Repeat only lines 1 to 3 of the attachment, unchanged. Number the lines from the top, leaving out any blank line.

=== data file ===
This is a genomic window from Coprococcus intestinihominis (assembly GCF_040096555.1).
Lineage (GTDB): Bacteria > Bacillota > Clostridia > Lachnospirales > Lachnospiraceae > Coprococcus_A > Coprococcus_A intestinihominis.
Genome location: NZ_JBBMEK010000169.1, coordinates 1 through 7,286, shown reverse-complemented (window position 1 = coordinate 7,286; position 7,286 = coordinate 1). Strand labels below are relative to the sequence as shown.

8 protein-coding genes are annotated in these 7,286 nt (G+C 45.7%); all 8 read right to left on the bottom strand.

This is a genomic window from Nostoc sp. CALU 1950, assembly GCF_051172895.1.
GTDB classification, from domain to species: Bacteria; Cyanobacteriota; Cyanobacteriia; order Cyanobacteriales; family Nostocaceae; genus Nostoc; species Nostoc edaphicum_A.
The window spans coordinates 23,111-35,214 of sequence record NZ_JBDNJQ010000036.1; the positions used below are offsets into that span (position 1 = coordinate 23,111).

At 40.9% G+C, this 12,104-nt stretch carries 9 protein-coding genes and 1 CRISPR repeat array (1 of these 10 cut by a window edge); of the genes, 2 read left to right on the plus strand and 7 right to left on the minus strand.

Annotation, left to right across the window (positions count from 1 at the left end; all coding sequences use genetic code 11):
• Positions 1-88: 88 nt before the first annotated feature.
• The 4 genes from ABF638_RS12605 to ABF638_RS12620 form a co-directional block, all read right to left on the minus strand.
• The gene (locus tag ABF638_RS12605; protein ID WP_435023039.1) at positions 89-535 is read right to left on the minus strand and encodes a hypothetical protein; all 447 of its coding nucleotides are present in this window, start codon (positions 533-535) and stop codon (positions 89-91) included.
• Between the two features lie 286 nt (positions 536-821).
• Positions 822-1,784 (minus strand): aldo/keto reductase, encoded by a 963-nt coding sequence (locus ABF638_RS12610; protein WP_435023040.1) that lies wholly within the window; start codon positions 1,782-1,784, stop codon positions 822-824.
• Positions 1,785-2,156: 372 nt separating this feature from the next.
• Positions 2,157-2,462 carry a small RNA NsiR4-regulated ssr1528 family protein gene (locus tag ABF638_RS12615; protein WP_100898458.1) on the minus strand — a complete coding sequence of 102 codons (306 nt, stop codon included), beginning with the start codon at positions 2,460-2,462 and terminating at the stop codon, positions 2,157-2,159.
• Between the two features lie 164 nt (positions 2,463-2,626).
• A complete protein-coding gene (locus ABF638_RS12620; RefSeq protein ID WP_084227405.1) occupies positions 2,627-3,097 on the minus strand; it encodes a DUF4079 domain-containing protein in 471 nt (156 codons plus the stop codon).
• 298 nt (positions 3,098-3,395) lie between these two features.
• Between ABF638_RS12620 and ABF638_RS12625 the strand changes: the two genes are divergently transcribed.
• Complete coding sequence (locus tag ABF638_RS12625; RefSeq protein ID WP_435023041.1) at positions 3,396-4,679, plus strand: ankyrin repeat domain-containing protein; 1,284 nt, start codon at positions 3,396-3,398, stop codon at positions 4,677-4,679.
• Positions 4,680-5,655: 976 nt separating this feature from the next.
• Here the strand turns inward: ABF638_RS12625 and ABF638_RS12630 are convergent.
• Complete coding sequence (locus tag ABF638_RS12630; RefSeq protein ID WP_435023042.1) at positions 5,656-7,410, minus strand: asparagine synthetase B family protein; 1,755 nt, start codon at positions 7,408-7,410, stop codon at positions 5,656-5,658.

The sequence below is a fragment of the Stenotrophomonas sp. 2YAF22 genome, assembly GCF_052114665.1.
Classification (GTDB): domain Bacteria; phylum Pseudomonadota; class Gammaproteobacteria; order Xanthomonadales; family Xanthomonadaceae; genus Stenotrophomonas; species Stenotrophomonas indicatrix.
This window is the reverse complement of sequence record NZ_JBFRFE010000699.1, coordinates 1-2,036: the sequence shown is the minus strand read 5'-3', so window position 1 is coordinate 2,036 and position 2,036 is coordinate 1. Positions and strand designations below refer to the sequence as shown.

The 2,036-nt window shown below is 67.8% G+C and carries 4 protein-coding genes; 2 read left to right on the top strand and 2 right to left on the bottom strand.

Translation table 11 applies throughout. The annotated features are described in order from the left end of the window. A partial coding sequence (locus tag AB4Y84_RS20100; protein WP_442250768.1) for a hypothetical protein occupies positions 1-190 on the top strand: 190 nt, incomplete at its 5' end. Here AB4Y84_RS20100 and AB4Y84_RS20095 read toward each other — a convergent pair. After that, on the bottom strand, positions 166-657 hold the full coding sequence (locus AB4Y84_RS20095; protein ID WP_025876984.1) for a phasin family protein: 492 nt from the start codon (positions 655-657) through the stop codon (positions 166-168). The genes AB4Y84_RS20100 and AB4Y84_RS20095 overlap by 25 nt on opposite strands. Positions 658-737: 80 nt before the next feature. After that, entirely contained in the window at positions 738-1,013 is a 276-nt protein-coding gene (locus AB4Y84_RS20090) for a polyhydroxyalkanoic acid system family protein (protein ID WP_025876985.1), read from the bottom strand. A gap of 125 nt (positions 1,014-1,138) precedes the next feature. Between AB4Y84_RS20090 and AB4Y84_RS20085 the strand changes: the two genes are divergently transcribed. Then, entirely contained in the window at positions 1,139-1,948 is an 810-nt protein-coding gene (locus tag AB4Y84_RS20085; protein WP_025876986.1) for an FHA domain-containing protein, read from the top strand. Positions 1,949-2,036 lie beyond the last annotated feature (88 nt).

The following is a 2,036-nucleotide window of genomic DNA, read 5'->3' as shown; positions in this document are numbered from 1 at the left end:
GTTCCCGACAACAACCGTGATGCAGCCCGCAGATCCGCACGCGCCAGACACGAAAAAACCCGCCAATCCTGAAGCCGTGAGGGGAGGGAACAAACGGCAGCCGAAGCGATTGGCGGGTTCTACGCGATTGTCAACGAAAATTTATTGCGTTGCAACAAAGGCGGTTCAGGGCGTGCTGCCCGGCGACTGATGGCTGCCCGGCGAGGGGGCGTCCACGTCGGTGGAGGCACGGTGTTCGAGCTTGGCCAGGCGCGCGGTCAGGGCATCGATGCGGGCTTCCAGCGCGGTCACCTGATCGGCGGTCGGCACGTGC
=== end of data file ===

This is a genomic window from Coprococcus intestinihominis (assembly GCF_040096555.1).
Lineage (GTDB): Bacteria > Bacillota > Clostridia > Lachnospirales > Lachnospiraceae > Coprococcus_A > Coprococcus_A intestinihominis.
Genome location: NZ_JBBMEK010000169.1, coordinates 1 through 7,286, shown reverse-complemented (window position 1 = coordinate 7,286; position 7,286 = coordinate 1). Strand labels below are relative to the sequence as shown.